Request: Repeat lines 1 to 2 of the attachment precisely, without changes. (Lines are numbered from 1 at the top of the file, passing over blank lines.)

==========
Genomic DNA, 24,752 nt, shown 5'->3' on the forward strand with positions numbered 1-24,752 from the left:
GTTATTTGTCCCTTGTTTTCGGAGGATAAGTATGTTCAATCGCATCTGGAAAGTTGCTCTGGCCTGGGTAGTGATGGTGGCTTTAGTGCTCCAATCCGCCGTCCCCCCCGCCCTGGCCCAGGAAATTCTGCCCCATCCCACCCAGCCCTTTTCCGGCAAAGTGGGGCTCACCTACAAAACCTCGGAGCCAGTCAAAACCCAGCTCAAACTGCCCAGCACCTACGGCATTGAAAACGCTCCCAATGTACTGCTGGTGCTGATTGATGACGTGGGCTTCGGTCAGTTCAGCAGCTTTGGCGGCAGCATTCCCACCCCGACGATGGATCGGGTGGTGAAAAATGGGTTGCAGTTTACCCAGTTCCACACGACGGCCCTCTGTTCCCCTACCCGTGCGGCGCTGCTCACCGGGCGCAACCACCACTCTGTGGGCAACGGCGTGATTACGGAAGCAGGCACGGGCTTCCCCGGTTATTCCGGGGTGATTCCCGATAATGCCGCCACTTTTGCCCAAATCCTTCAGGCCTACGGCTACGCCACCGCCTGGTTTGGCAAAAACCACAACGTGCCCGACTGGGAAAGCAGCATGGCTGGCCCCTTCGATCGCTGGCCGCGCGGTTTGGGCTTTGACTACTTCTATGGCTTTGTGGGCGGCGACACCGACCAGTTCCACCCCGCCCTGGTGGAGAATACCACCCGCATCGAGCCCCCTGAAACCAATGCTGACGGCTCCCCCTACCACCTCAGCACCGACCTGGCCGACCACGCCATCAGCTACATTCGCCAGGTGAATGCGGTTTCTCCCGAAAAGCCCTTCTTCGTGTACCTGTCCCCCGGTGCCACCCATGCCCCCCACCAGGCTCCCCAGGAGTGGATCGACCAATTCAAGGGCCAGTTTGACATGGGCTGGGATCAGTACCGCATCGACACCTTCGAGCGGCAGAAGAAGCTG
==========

Genomic DNA, 24,752 nt, shown 5'->3' on the forward strand with positions numbered 1-24,752 from the left:
GTTATTTGTCCCTTGTTTTCGGAGGATAAGTATGTTCAATCGCATCTGGAAAGTTGCTCTGGCCTGGGTAGTGATGGTGGCTTTAGTGCTCCAATCCGCCGTCCCCCCCGCCCTGGCCCAGGAAATTCTGCCCCATCCCACCCAGCCCTTTTCCGGCAAAGTGGGGCTCACCTACAAAACCTCGGAGCCAGTCAAAACCCAGCTCAAACTGCCCAGCACCTACGGCATTGAAAACGCTCCCAATGTACTGCTGGTGCTGATTGATGACGTGGGCTTCGGTCAGTTCAGCAGCTTTGGCGGCAGCATTCCCACCCCGACGATGGATCGGGTGGTGAAAAATGGGTTGCAGTTTACCCAGTTCCACACGACGGCCCTCTGTTCCCCTACCCGTGCGGCGCTGCTCACCGGGCGCAACCACCACTCTGTGGGCAACGGCGTGATTACGGAAGCAGGCACGGGCTTCCCCGGTTATTCCGGGGTGATTCCCGATAATGCCGCCACTTTTGCCCAAATCCTTCAGGCCTACGGCTACGCCACCGCCTGGTTTGGCAAAAACCACAACGTGCCCGACTGGGAAAGCAGCATGGCTGGCCCCTTCGATCGCTGGCCGCGCGGTTTGGGCTTTGACTACTTCTATGGCTTTGTGGGCGGCGACACCGACCAGTTCCACCCCGCCCTGGTGGAGAATACCACCCGCATCGAGCCCCCTGAAACCAATGCTGACGGCTCCCCCTACCACCTCAGCACCGACCTGGCCGACCACGCCATCAGCTACATTCGCCAGGTGAATGCGGTTTCTCCCGAAAAGCCCTTCTTCGTGTACCTGTCCCCCGGTGCCACCCATGCCCCCCACCAGGCTCCCCAGGAGTGGATCGACCAATTCAAGGGCCAGTTTGACATGGGCTGGGATCAGTACCGCATCGACACCTTCGAGCGGCAGAAGAAGCTG